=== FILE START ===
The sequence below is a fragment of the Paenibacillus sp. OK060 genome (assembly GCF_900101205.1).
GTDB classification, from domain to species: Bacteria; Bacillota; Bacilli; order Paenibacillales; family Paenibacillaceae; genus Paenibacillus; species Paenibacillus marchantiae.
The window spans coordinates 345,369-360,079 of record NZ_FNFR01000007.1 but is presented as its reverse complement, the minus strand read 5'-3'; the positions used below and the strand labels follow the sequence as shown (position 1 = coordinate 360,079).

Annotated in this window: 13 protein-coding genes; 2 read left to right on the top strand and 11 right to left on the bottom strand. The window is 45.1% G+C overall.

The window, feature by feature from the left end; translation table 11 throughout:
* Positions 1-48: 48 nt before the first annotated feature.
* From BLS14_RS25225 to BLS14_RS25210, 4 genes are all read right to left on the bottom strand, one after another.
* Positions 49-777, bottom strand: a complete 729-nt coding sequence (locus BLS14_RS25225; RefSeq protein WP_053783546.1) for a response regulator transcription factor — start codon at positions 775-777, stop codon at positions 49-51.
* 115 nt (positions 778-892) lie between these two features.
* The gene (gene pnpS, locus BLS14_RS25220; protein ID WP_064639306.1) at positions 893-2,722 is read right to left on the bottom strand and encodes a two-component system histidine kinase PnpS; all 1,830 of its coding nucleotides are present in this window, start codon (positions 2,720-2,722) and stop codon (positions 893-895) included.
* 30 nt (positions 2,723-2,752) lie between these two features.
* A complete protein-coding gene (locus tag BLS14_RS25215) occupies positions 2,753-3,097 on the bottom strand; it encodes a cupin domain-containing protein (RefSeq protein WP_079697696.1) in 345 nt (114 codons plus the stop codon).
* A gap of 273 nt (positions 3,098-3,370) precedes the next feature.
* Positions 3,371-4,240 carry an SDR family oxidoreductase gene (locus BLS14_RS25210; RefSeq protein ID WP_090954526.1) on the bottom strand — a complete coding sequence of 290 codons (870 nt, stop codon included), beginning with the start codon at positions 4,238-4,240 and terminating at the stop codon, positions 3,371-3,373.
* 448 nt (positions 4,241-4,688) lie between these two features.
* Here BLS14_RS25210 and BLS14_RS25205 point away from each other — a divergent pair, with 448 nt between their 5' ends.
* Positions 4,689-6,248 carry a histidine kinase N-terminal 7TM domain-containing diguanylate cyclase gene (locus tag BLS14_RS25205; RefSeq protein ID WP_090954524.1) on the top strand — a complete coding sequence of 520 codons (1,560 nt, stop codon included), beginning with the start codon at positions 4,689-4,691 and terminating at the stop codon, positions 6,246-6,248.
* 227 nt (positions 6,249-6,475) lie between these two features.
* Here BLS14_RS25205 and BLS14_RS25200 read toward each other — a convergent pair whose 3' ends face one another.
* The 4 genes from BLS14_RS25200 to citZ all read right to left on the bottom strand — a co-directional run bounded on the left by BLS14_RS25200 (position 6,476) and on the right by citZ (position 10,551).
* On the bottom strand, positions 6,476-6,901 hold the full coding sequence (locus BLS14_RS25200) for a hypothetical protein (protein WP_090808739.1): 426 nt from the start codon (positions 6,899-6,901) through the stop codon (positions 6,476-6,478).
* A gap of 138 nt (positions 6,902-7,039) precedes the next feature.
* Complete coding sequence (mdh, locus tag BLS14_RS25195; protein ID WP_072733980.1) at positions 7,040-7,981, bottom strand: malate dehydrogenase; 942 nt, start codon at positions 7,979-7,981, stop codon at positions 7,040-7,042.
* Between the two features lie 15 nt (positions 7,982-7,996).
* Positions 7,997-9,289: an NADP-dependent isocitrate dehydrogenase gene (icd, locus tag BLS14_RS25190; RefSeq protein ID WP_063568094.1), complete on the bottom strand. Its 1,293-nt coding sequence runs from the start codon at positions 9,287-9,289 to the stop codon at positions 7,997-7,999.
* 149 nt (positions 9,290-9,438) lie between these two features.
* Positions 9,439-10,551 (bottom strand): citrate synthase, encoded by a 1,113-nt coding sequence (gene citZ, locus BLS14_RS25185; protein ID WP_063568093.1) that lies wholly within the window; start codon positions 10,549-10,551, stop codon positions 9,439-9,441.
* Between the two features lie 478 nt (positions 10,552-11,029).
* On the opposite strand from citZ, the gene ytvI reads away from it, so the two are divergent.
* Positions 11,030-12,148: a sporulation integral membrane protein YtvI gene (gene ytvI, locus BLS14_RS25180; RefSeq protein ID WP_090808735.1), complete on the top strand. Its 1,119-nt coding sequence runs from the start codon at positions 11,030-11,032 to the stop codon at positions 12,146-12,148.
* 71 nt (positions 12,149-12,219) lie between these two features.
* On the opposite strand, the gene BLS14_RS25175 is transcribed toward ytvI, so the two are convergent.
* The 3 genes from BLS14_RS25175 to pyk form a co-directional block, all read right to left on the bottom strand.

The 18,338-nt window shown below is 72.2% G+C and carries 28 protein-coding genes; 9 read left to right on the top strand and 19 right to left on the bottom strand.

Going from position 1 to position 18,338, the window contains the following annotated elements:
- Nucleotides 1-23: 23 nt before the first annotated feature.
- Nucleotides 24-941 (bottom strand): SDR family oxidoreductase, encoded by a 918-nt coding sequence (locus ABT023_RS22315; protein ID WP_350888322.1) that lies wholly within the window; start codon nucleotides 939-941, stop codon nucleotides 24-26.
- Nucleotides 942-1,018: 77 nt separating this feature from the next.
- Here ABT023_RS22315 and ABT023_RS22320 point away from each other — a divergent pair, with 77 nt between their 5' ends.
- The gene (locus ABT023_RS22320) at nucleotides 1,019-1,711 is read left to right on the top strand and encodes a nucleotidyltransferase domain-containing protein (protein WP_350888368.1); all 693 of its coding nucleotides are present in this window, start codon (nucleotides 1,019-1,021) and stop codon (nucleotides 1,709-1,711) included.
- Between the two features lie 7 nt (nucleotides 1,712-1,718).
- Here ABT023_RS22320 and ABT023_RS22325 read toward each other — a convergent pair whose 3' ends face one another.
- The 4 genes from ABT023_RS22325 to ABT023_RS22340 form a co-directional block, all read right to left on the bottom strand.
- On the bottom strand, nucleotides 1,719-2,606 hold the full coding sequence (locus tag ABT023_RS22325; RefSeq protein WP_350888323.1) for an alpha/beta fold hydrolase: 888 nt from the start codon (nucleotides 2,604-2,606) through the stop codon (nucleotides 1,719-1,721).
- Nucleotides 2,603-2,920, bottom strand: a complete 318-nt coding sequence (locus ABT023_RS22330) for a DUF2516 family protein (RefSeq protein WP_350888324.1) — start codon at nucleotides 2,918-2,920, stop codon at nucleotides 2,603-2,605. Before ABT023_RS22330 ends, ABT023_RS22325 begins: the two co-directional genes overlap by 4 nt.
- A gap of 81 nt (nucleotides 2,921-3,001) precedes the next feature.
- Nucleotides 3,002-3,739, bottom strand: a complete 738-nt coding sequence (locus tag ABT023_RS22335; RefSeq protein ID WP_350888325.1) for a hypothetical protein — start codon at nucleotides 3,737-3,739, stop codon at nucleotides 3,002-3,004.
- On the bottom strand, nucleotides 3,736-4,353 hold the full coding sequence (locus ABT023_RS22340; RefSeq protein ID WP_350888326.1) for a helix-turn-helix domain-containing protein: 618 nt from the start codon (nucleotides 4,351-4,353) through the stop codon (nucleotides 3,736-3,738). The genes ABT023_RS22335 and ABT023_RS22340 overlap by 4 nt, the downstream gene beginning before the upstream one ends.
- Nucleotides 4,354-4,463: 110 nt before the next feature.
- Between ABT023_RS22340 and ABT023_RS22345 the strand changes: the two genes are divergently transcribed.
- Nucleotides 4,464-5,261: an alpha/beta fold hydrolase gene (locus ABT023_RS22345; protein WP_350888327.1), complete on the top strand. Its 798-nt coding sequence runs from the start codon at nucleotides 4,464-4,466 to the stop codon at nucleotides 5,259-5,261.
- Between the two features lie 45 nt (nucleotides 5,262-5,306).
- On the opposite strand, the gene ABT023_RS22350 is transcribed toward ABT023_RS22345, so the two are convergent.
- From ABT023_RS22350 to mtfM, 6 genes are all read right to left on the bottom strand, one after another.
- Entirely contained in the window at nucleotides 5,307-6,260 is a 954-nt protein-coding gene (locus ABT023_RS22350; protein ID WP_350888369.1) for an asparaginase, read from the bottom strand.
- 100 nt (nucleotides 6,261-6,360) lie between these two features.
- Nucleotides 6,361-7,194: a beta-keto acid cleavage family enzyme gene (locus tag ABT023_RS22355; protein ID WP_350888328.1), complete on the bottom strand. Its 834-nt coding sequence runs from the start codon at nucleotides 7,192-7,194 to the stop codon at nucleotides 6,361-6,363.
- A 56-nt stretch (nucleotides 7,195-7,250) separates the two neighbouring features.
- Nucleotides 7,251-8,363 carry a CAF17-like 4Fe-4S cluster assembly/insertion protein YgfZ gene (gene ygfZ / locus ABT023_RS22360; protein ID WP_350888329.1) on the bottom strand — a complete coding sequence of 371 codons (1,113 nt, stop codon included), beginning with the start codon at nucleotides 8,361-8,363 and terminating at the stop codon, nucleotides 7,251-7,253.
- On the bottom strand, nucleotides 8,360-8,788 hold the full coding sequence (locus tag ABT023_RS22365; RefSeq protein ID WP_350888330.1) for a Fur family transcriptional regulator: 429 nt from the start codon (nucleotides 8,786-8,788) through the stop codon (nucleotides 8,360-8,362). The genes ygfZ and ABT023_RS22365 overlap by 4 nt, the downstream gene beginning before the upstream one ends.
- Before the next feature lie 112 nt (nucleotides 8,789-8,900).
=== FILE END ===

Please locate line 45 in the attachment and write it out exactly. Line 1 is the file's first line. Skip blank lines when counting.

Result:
- Nucleotides 2,603-2,920, bottom strand: a complete 318-nt coding sequence (locus ABT023_RS22330) for a DUF2516 family protein (RefSeq protein WP_350888324.1) — start codon at nucleotides 2,918-2,920, stop codon at nucleotides 2,603-2,605. Before ABT023_RS22330 ends, ABT023_RS22325 begins: the two co-directional genes overlap by 4 nt.